STULL, KS (KCTV) -- A seemingly harmless ghost story is getting out of hand.

There's a legend you might have heard about a rural community with a haunted cemetery, but we want you to forget everything you think you know about Stull, Kansas.

Halloween in a small town means some of the best trick-or-treating you can find. Rita Lesser's church hosts a Halloween event every year in the unincorporated town of Stull.

"I actually grew up in this church," she said.

There's a pride that comes with that history.

"It's just a tight-knit community that helps each other out," she said.

Lesser's ancestor's names are set in stone across the highway next to the remains of a church built in the 1860s.

Brenna Wulfkuhle is the congregation's historian.

"There's a lot of names that originated in this town," she said. "Eventually there was a switchboard here and a blacksmith."

But another tradition has formed -- one the town never asked for.

"They come at night. Always at night," Wulfkuhle said.

Unwanted visitors come to Stull because of a rumor.

"Just that this is a haunted place, and there were witches in this church," Wulfkuhle said.

According to the book Haunted Kansas, the myth developed in the 70s when a University of Kansas student newspaper published an article titled "Legend of Devil Haunts Tiny Town," launching a rumor that Stull has a portal to hell.

"It spread like wildfire," Lesser said.

The legend went so crazy it could have a been a movie plot launching more fiction, like the Pope supposedly refusing to fly over the town.

The band Urge Overkill released an album called Stull in the 90s, and the CW series Supernatural once set an episode in the storied cemetery.

"It's not necessarily in a positive fashion," Lesser said.

There's no factual basis for any of the legends but what do paranormal experts think?

Beth Kornegay works with Ghost Tours of Kansas. She took KCTV5 News to the Pioneer Cemetery in Lawrence where she used divining rods to speak with spirits.

But, Kornegay says most local guides won't set foot in Stull.

"Stull is just not a place I'm interested in going because there's nothing there but old graves, Kornegay said.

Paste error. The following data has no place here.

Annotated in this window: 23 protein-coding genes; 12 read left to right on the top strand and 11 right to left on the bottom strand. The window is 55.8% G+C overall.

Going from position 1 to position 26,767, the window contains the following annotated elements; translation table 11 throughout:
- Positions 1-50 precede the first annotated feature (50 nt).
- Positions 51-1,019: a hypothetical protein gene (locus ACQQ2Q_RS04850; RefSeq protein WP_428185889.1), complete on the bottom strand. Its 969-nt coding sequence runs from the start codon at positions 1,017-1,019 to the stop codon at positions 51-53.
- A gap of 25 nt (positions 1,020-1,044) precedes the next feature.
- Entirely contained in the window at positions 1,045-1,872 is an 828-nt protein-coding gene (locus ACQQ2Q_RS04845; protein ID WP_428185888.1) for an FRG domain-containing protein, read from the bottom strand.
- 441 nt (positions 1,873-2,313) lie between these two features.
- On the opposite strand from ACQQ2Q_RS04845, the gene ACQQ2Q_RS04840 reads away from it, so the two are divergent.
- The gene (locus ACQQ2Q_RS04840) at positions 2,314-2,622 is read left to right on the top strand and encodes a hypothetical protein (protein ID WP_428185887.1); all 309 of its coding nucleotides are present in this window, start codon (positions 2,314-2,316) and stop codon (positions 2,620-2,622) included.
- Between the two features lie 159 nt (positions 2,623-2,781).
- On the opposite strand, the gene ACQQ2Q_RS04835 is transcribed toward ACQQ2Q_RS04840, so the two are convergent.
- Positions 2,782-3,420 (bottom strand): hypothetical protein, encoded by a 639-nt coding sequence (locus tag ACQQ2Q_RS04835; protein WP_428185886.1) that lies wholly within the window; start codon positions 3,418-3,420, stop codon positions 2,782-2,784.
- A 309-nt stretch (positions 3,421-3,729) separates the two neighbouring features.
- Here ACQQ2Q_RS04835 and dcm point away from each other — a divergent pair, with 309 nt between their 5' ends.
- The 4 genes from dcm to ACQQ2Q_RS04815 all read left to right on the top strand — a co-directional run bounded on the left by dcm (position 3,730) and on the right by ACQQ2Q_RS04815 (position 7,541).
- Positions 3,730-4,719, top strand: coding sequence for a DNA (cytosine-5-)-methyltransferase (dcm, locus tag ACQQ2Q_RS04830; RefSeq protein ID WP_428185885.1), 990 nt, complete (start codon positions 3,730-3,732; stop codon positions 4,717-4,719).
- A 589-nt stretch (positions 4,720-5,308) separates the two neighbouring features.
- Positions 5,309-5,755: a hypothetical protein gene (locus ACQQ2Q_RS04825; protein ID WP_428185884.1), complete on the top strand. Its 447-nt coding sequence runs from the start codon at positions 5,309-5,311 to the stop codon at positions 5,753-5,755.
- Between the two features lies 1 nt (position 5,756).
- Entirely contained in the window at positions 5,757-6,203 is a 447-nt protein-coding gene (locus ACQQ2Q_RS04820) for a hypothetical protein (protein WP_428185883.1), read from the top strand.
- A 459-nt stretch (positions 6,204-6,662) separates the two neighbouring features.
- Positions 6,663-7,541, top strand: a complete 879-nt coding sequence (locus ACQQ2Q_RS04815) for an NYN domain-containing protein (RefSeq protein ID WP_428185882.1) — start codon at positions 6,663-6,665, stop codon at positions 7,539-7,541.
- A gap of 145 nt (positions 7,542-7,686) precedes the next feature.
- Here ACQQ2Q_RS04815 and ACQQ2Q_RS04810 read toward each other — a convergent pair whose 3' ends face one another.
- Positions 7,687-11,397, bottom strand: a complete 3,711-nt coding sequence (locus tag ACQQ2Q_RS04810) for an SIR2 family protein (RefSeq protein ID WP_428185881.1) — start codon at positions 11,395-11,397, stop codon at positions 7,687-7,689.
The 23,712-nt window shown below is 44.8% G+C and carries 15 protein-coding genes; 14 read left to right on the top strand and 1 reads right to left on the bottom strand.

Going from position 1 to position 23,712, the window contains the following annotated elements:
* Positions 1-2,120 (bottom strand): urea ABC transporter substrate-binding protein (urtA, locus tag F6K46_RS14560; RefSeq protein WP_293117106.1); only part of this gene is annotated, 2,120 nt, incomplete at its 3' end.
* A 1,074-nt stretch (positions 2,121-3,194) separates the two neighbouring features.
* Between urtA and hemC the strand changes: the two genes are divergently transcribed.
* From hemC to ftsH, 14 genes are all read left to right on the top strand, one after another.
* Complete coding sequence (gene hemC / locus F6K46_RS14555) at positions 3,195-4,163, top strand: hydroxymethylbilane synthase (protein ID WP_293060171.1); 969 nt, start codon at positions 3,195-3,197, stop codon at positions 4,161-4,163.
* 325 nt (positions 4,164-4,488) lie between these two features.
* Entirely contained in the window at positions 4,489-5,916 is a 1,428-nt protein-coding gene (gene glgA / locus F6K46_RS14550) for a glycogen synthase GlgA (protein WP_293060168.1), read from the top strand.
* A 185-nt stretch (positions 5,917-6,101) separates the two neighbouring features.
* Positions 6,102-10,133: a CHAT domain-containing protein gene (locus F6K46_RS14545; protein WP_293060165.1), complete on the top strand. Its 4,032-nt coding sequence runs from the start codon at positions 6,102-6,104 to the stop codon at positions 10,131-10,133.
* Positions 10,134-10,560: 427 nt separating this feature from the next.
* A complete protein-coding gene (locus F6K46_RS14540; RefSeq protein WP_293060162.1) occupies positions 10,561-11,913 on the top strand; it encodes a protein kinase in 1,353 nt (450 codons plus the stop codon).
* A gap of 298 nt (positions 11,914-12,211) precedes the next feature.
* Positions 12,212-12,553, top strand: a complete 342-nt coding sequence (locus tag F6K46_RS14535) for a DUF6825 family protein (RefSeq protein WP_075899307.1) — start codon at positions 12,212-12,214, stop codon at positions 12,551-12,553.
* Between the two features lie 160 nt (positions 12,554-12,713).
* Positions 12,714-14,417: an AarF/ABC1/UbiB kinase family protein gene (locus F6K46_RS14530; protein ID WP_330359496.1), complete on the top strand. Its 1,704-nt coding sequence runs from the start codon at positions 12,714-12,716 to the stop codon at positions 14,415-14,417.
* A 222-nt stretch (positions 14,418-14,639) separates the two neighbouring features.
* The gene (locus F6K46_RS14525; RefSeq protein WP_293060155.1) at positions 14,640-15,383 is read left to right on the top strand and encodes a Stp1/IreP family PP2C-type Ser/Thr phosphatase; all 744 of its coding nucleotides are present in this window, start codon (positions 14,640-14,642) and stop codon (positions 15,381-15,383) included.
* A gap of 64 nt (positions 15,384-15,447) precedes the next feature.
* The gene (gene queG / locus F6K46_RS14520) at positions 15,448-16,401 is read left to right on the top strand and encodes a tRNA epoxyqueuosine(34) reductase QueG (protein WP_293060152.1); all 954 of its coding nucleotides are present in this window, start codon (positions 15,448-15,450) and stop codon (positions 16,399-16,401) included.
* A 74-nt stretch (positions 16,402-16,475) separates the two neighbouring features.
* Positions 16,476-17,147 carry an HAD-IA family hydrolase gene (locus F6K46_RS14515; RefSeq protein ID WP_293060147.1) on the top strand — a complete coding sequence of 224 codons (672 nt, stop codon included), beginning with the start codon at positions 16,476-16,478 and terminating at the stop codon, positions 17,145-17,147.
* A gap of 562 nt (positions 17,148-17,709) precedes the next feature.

And not the haunted kind.

"Imaginations tend to get the best of people," she said.

Fiction has done more harm than good in Stull.

"It just breaks my heart that people say it's the gateway to whatever they say," Lesser said.

For those who live in Stull, this isn't a ghost story. The villains are the living who won't let the departed rest in peace.

"It's just not a good situation," Lesser said.

Over the years, tourists have left behind a mess, started fires during Halloween and knocked over headstones.

"Those who vandalize our cemetery, I wonder what they'd think if that was their loved ones," Lesser said.

There are warning signs, and sometimes even sheriff's deputies keep watch for trespassers.

"I think it's really sad that you have to do that in a cemetery," Wulfkuhle said.

On the day same day KCTV5 visited, Michael Hamilton and his friend came from Wichita looking for spirits.

"We just wanted to come take a look and get a vibe," Hamilton said.

But they knew rule number one.

"It's not an attraction. It's a gravesite ... be aware of what's around you," Lesser said.

Lesser and others are proud of their hometown, but they also want to put the fiction to rest.

"Don't tell someone you saw a ghost up here. It's just another cemetery in Kansas," Wulfkuhle said.

"We just want people to be kind to each other and compassionate," Lesser said.

If you're thinking of visiting Stull at night, you should reconsider. The Douglas County Sheriff says they know to keep trespassers out of the cemetery - especially around Halloween - and often post a deputy out there on watch.

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